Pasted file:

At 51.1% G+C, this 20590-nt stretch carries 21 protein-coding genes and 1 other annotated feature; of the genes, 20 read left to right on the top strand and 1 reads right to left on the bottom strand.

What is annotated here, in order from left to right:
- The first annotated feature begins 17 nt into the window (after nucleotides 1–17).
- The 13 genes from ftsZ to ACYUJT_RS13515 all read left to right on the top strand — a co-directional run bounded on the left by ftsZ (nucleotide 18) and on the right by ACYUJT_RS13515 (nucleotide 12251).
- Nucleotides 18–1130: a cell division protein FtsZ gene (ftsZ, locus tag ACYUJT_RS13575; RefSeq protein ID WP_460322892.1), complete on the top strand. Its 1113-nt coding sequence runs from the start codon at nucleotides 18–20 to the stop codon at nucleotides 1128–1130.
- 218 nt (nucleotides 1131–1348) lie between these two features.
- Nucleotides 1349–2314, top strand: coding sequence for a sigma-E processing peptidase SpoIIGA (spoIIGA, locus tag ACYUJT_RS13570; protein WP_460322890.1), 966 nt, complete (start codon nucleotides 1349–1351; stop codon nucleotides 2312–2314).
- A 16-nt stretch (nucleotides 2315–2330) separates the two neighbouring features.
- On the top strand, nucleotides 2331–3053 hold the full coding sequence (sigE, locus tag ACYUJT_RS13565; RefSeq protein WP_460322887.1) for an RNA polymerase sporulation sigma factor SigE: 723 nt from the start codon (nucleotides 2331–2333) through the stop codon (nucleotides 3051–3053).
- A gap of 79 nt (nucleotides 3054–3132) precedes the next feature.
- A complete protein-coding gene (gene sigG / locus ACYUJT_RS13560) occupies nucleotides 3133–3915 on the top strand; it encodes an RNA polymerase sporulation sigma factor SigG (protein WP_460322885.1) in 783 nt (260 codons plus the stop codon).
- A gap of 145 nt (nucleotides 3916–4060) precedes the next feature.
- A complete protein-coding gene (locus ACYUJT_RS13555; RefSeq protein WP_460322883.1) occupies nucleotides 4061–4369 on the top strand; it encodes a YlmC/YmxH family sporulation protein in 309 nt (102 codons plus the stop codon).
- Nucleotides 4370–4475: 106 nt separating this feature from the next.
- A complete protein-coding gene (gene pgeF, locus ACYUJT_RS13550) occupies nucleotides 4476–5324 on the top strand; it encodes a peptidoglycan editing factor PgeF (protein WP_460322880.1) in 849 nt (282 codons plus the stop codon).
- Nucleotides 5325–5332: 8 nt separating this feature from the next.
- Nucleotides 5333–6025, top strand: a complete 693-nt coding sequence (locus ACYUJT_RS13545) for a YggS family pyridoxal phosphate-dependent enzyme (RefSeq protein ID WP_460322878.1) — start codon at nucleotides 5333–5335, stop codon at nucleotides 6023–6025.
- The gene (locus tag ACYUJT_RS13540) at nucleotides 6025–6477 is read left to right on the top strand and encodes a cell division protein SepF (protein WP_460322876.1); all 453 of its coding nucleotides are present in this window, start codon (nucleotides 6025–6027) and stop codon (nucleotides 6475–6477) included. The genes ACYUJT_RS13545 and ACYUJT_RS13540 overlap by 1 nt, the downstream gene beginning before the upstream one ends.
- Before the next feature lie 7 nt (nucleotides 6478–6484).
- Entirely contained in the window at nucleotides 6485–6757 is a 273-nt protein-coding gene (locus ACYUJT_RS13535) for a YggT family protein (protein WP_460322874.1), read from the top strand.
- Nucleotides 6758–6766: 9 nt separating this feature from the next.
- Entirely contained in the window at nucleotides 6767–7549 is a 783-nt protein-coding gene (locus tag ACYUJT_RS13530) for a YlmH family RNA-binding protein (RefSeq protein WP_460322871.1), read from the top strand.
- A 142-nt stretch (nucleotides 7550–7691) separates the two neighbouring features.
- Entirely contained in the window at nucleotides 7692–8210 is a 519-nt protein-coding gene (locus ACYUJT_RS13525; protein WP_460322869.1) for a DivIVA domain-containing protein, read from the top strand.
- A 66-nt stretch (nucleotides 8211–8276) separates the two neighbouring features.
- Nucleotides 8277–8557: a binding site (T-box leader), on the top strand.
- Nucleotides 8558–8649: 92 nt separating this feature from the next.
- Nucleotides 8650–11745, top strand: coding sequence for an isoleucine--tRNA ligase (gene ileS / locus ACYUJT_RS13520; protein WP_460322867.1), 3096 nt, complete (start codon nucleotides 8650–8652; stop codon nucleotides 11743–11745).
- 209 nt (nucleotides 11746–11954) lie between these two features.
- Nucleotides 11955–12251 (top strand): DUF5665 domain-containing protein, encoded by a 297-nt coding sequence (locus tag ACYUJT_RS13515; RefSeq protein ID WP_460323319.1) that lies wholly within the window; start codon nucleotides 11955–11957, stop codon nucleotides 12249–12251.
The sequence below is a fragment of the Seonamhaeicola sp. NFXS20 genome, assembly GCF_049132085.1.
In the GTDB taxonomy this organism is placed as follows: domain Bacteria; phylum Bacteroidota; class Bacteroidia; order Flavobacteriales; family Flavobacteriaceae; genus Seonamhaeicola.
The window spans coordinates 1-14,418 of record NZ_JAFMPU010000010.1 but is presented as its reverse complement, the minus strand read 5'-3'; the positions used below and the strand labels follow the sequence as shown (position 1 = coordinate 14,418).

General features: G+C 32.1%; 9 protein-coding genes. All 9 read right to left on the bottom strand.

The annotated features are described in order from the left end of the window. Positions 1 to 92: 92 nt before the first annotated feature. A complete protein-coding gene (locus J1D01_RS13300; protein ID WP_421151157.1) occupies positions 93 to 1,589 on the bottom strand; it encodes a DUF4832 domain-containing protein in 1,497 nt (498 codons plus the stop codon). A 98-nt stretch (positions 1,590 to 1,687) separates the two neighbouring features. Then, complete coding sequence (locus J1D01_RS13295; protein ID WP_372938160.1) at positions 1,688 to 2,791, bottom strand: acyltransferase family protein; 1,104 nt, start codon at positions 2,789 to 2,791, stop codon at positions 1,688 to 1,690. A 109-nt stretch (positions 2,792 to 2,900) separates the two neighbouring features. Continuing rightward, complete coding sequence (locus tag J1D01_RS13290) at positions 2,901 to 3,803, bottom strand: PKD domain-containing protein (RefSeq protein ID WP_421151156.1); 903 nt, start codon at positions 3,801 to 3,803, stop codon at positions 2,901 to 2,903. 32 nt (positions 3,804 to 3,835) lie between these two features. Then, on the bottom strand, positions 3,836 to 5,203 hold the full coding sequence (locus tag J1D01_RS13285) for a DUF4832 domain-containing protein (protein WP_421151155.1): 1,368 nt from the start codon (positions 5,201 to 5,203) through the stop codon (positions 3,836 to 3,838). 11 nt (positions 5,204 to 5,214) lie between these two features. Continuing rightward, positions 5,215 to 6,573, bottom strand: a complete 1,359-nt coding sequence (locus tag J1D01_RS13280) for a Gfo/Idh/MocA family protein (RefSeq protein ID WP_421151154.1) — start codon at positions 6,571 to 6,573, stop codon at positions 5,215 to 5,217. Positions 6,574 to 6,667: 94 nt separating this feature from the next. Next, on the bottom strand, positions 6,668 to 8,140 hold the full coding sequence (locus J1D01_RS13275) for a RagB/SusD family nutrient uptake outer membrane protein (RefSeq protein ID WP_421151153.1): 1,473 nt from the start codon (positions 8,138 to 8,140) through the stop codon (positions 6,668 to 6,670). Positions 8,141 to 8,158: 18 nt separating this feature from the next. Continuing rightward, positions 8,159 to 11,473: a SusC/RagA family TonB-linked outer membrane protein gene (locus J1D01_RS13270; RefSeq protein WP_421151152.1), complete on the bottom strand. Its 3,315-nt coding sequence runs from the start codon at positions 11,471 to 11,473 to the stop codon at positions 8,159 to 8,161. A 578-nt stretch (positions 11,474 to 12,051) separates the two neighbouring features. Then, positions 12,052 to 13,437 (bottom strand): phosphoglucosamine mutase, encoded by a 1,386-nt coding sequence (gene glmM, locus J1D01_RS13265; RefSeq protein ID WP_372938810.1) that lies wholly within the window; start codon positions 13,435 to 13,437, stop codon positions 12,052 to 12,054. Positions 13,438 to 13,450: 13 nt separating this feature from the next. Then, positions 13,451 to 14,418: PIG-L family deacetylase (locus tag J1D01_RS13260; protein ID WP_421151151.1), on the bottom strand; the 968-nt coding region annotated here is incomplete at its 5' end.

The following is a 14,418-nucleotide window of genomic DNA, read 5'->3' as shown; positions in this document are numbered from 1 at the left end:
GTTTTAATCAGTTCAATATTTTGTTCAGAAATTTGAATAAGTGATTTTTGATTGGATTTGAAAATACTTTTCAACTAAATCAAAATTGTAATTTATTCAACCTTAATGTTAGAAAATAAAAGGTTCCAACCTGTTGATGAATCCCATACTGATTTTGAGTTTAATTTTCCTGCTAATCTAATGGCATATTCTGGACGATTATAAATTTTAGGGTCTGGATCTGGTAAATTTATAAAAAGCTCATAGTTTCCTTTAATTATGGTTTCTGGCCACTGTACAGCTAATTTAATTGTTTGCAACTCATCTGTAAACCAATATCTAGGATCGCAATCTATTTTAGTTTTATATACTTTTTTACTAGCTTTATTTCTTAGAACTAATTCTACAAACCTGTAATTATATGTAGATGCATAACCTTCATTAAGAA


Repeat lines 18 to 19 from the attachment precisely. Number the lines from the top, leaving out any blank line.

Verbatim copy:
- The gene (locus tag ACYUJT_RS13540) at nucleotides 6025–6477 is read left to right on the top strand and encodes a cell division protein SepF (protein WP_460322876.1); all 453 of its coding nucleotides are present in this window, start codon (nucleotides 6025–6027) and stop codon (nucleotides 6475–6477) included. The genes ACYUJT_RS13545 and ACYUJT_RS13540 overlap by 1 nt, the downstream gene beginning before the upstream one ends.
- Before the next feature lie 7 nt (nucleotides 6478–6484).